8. The pilot program is easily expandable. As demand for it grows, another staff member and some additional space can be reallocated. There will be problems associated with growth, but the effective management of a growing new idea is the crux of large-scale change. Problems need to be embraced with solutions pursued as the normal science of the SDE model.

9. The program sets the stage for the professional development required to make the transition to self-directed education. More will be said on this in a future article.

The Pilot Described

A little story helps to put the program into perspective. Some time ago, a board of newly elected school trustees held an all-day planning session to establish its goals for its four-year term ahead. The director of the board was the only staff person present. Wanting to be transparent, the trustees invited the public to observe proceedings and a small number of people from the community were also in attendance.

Soon after the lunch break, one of the re-elected trustees said, “If you want to see the students we fail, take a ride in a police cruiser on a Friday night.”

The director became defensive at this and quickly responded, “Oh yes, but if you want to see the students we recover, visit one of our alternate schools.”

Nobody at the time thought to challenge the director by saying, “But does it not follow that if we know how to recover these students, then we know how to prevent them from becoming at risk in the first place?” This question also has implications for the masses of students who have become bored, disengaged, and accepting of mediocre. We can prevent them too from needing to be recovered.

Similarities With Alternate Programs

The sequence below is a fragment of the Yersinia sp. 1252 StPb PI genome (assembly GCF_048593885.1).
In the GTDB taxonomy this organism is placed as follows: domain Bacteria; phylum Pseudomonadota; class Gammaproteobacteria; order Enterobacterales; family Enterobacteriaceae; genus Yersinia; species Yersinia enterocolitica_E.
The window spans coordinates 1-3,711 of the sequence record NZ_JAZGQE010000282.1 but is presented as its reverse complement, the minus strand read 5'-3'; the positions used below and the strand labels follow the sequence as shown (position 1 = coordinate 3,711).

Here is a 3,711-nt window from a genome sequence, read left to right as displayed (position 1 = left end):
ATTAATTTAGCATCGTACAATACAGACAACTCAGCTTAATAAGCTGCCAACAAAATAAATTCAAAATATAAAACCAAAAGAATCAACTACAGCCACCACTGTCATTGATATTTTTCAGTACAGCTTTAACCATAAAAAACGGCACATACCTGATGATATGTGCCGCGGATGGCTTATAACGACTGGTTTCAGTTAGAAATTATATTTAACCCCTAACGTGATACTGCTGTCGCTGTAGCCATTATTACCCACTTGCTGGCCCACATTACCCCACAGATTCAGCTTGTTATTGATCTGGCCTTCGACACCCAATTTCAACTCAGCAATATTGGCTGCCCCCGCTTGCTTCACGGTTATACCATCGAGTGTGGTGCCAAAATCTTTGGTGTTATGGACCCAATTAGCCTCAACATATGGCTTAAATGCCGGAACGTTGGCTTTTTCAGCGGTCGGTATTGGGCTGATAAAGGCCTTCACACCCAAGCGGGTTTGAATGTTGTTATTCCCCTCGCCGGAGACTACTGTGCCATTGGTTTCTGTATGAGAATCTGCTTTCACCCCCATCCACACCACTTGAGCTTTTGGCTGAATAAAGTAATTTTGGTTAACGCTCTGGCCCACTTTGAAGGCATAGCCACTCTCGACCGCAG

There are two fundamental characteristics of alternate schools that are found in the pilot program. One is the elimination of formal scheduling. The second, greater adherence to the Principles of Learning, is made possible by eliminating the bells. Teachers become more able to apply the Principles.

The Elimination of Formal Scheduling

As soon as students are free of the bells the world of infinite possibilities opens to them. These possibilities not only include endless new ways to learn about the world and cultivate exciting learning communities; they also include opportunities to tap the power of age-mixing and to solve problems around the lengths of school days and years, and how homeschoolers can take advantage of public school resources and programs. A little imagining of the possibilities supports Larry Rosenstock’s view that formal scheduling, the practice of dividing the school day into regimented fixed chunks of time, is the single greatest impediment to educational innovation. Vicki Abeles reported these views of Rosenstock in her book Beyond Measure. She has produced a film by the same title. The trailer can be viewed here.

Ken Robinson reinforced the need to eliminate formal scheduling when talking to Abeles. He sad, “If you were running a business with a thousand employees, and every forty minutes everybody had to stop what they were doing, go to a different room entirely, and do something else that they weren’t so interested in, and then rinse and repeat six times a day, you’d be out of business in a week. You would get nothing done, and people would become disaffected.”

The Principles of Learning